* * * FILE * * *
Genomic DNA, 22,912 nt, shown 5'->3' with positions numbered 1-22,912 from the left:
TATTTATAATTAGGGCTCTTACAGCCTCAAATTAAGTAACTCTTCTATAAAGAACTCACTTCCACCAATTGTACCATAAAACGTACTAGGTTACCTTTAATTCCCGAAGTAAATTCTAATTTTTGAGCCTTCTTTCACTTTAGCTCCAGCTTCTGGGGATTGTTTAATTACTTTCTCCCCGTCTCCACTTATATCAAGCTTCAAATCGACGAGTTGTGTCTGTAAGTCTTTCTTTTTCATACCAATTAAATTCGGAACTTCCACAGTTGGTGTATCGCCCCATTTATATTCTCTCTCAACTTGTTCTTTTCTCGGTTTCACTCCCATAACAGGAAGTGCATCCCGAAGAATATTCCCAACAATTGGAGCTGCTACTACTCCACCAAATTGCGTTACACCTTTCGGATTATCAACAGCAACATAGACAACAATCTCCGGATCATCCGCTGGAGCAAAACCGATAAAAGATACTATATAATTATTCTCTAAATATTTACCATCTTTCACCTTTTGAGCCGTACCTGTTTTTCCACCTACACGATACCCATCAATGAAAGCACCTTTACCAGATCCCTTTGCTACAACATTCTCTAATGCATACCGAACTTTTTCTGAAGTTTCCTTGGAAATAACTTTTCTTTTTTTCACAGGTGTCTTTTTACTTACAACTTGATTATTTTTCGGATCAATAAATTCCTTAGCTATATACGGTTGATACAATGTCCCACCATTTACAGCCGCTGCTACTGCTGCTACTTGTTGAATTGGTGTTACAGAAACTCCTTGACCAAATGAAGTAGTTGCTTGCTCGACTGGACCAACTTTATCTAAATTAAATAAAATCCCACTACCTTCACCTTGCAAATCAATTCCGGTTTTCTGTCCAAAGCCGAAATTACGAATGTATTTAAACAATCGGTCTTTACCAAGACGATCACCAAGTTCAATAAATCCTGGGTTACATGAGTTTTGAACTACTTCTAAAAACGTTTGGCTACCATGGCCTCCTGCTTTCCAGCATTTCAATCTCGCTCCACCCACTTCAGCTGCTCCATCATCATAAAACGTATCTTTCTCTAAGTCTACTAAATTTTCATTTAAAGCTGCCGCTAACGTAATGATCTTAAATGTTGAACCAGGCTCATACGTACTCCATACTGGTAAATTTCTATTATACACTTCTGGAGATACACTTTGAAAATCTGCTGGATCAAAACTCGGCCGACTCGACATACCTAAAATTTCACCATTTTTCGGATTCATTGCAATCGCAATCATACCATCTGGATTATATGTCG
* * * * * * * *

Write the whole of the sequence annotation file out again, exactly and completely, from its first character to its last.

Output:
Genomic DNA, 22,912 nt, shown 5'->3' with positions numbered 1-22,912 from the left:
TATTTATAATTAGGGCTCTTACAGCCTCAAATTAAGTAACTCTTCTATAAAGAACTCACTTCCACCAATTGTACCATAAAACGTACTAGGTTACCTTTAATTCCCGAAGTAAATTCTAATTTTTGAGCCTTCTTTCACTTTAGCTCCAGCTTCTGGGGATTGTTTAATTACTTTCTCCCCGTCTCCACTTATATCAAGCTTCAAATCGACGAGTTGTGTCTGTAAGTCTTTCTTTTTCATACCAATTAAATTCGGAACTTCCACAGTTGGTGTATCGCCCCATTTATATTCTCTCTCAACTTGTTCTTTTCTCGGTTTCACTCCCATAACAGGAAGTGCATCCCGAAGAATATTCCCAACAATTGGAGCTGCTACTACTCCACCAAATTGCGTTACACCTTTCGGATTATCAACAGCAACATAGACAACAATCTCCGGATCATCCGCTGGAGCAAAACCGATAAAAGATACTATATAATTATTCTCTAAATATTTACCATCTTTCACCTTTTGAGCCGTACCTGTTTTTCCACCTACACGATACCCATCAATGAAAGCACCTTTACCAGATCCCTTTGCTACAACATTCTCTAATGCATACCGAACTTTTTCTGAAGTTTCCTTGGAAATAACTTTTCTTTTTTTCACAGGTGTCTTTTTACTTACAACTTGATTATTTTTCGGATCAATAAATTCCTTAGCTATATACGGTTGATACAATGTCCCACCATTTACAGCCGCTGCTACTGCTGCTACTTGTTGAATTGGTGTTACAGAAACTCCTTGACCAAATGAAGTAGTTGCTTGCTCGACTGGACCAACTTTATCTAAATTAAATAAAATCCCACTACCTTCACCTTGCAAATCAATTCCGGTTTTCTGTCCAAAGCCGAAATTACGAATGTATTTAAACAATCGGTCTTTACCAAGACGATCACCAAGTTCAATAAATCCTGGGTTACATGAGTTTTGAACTACTTCTAAAAACGTTTGGCTACCATGGCCTCCTGCTTTCCAGCATTTCAATCTCGCTCCACCCACTTCAGCTGCTCCATCATCATAAAACGTATCTTTCTCTAAGTCTACTAAATTTTCATTTAAAGCTGCCGCTAACGTAATGATCTTAAATGTTGAACCAGGCTCATACGTACTCCATACTGGTAAATTTCTATTATACACTTCTGGAGATACACTTTGAAAATCTGCTGGATCAAAACTCGGCCGACTCGACATACCTAAAATTTCACCATTTTTCGGATTCATTGCAATCGCAATCATACCATCTGGATTATATGTCG